Randomized controlled trials have not been conducted to evaluate the use of meningococcal vaccines during pregnancy. Vaccination should be deferred in pregnant women unless the woman is at increased risk, and the benefits of vaccination are considered to outweigh the potential risks.
Oral polio vaccine (OPV)
Although a number of large studies have demonstrated the safety of OPV for infants born to vaccinated women and no evidence of increased rates of adverse pregnancy outcomes, there remains a small risk of adverse effects of OPV administration during pregnancy. Immunization of pregnant women at high risk of endemic or epidemic exposure is recommended by the Strategic Advisory Group of Experts on Immunization (WHO).
Inactivated poliovirus vaccine (IPV)
Although no adverse effects of IPV have been documented among pregnant women or fetuses, routine vaccination of pregnant women should be avoided because the safety of IPV in pregnancy has not been well established. However, if a pregnant woman is at increased risk for infection and requires immediate protection against polio, IPV can be administered in accordance with the recommended schedules for adults.
Varicella-zoster virus, a member of the herpes virus family, causes chicken pox. Infection during pregnancy is associated with neonatal infection, and congenital varicella syndrome characterized by skin scarring, limb hypoplasia, low birth weight, and numerous other anomalies. Congenital varicella syndrome occurs in 1–2% of cases of maternal varicella infection, with the highest risk of occurrence if maternal infection occurs during 12–20 weeks of gestation. Varicella vaccine is contraindicated in pregnancy due to its live-attenuated formulation. Non-pregnant women who are vaccinated should avoid becoming pregnant for 1 month after vaccination. If a pregnant woman is inadvertently vaccinated or becomes pregnant within 4 weeks after varicella vaccination, she should be counseled regarding risk to the fetus. Analogous to rubella vaccination in early pregnancy, no cases of congenital varicella syndrome have yet been reported after inadvertent varicella vaccination during pregnancy. Hence, varicella vaccination during pregnancy is not an indication for termination of pregnancy.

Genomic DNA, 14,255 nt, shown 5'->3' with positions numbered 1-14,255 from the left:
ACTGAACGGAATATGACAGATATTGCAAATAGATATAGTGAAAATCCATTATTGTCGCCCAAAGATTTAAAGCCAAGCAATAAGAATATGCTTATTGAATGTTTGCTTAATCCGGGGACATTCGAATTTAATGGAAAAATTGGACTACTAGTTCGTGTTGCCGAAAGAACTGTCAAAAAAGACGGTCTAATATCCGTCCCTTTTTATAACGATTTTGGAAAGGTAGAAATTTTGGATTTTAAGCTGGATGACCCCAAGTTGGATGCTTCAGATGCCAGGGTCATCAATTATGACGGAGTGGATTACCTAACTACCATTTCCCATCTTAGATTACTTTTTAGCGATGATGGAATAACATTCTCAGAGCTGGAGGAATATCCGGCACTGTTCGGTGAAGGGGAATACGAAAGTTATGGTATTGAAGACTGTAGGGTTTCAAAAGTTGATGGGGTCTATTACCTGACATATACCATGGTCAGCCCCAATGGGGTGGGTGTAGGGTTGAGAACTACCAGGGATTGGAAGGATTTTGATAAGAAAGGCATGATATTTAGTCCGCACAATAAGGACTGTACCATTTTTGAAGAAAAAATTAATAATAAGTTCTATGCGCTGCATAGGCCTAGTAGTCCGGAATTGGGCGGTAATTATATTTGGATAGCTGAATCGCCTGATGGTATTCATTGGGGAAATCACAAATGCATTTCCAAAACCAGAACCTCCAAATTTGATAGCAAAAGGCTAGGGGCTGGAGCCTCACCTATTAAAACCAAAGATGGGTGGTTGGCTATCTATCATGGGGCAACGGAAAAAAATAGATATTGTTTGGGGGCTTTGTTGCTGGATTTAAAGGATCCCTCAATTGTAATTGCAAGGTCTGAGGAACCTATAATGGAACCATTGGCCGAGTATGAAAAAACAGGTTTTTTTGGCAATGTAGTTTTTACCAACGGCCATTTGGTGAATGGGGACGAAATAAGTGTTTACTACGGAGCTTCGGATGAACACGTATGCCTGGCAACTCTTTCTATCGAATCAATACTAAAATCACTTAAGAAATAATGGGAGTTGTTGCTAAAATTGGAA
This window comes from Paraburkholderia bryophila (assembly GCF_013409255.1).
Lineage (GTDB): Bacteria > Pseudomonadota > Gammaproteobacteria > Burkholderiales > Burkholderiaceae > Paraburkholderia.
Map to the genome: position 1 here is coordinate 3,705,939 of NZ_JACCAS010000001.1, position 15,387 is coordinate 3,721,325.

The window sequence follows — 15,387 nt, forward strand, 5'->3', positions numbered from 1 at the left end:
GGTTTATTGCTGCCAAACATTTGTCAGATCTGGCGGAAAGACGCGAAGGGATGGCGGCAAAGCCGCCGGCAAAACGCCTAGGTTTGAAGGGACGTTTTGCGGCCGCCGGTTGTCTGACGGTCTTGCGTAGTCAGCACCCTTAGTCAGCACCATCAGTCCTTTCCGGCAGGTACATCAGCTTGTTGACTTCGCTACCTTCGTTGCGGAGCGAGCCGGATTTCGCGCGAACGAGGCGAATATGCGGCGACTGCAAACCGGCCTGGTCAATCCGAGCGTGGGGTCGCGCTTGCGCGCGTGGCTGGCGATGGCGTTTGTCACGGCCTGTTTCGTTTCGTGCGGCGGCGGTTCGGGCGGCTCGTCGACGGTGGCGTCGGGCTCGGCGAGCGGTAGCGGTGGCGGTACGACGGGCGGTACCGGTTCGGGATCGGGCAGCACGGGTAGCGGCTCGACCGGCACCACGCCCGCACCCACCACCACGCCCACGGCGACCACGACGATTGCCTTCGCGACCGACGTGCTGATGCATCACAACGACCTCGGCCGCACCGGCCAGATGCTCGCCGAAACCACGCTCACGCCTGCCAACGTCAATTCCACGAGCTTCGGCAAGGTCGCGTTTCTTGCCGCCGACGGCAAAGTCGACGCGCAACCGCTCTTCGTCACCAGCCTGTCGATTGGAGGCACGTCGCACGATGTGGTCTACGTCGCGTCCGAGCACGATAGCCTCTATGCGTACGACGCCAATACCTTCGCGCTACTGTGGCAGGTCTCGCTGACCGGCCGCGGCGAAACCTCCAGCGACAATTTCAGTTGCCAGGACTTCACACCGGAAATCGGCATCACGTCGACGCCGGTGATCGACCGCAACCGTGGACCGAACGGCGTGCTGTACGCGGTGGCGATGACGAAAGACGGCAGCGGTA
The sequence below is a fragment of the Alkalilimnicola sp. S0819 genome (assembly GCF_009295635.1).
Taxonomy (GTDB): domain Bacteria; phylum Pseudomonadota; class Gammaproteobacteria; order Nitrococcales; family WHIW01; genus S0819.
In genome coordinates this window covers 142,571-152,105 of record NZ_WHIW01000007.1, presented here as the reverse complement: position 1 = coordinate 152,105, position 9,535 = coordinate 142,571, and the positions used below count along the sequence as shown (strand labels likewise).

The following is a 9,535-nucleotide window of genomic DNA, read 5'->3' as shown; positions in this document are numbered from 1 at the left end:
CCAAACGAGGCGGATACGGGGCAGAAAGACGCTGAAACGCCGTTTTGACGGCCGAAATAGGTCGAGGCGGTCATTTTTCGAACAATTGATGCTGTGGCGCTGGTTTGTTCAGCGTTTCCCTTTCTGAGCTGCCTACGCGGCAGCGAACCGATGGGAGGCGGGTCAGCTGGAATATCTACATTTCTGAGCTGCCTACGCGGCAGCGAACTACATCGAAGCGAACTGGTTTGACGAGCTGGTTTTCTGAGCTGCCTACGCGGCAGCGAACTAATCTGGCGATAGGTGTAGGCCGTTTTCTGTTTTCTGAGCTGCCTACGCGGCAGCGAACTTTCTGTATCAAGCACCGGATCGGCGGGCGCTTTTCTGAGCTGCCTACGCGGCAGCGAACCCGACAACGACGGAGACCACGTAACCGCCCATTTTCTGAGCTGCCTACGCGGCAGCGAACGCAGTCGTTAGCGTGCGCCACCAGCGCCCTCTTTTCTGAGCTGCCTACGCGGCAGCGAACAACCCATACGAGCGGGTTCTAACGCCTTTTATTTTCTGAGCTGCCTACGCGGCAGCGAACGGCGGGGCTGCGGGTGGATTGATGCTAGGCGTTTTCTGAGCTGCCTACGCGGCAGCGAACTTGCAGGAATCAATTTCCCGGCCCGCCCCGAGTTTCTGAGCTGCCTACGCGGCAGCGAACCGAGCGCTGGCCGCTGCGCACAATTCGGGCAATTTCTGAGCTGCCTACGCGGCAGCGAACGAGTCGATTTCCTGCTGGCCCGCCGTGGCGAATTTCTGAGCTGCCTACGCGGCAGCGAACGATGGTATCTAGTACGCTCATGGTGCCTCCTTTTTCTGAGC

Zoster vaccine should not be administered to pregnant women. In addition, Zostavax is licensed for the age groups more than 50 years that exclude women of childbearing ages. Like the varicella vaccine, the decision to terminate a pregnancy should not be based on whether the zoster vaccine was administered during pregnancy.
HPV vaccines are not recommended for use in pregnant women. If a woman is found to be pregnant after initiating the vaccination series, the remainder of doses should be delayed until completion of pregnancy. Pregnancy testing is not needed before vaccination. If a vaccine dose has been administered during pregnancy, no intervention is needed.
In general, the risk of exposure to Bacillus anthracis in pregnancy is low; hence, routine vaccination of pregnant women is not indicated. However, if a pregnant woman gets exposed to aerosolized B. anthracis spores and is at high risk for infection, pregnancy is not a contraindication to post- exposure prophylaxis with three doses of anthrax vaccine.
Bacille Calmette–Guerin (BCG)
BCG vaccination should not be given during pregnancy. Even though no harmful effects of BCG vaccination on the fetus have been observed, evidence regarding its safety is insufficient.
Influenza, an RNA virus with A and B serotypes, is responsible for both endemic and pandemic flu. Both types are responsible for endemic flu while type A, due to antigenic drift, is responsible for pandemics. Pregnant women infected with flu have increased rates of hospitalization, cardiopulmonary complications, and death when compared to the general population. Multiple complications including spontaneous abortion, stillbirth, neonatal death, preterm birth, and low birth weight have been reported among influenza-infected women. Immunization is the best strategy for flu prevention. It is recommended that all pregnant women receive inactivated influenza vaccine during flu season. Live- attenuated vaccine is contraindicated in pregnancy, though inadvertent administration during the first trimester has not been associated with adverse outcomes.
CYD-TDV is a tetravalent, live-attenuated dengue vaccine developed by Sanofi Pasteur. The safety of the vaccine is disputed and has not been evaluated in pregnancy. Moreover, the vaccine contains live virus and hence is contraindicated during pregnancy.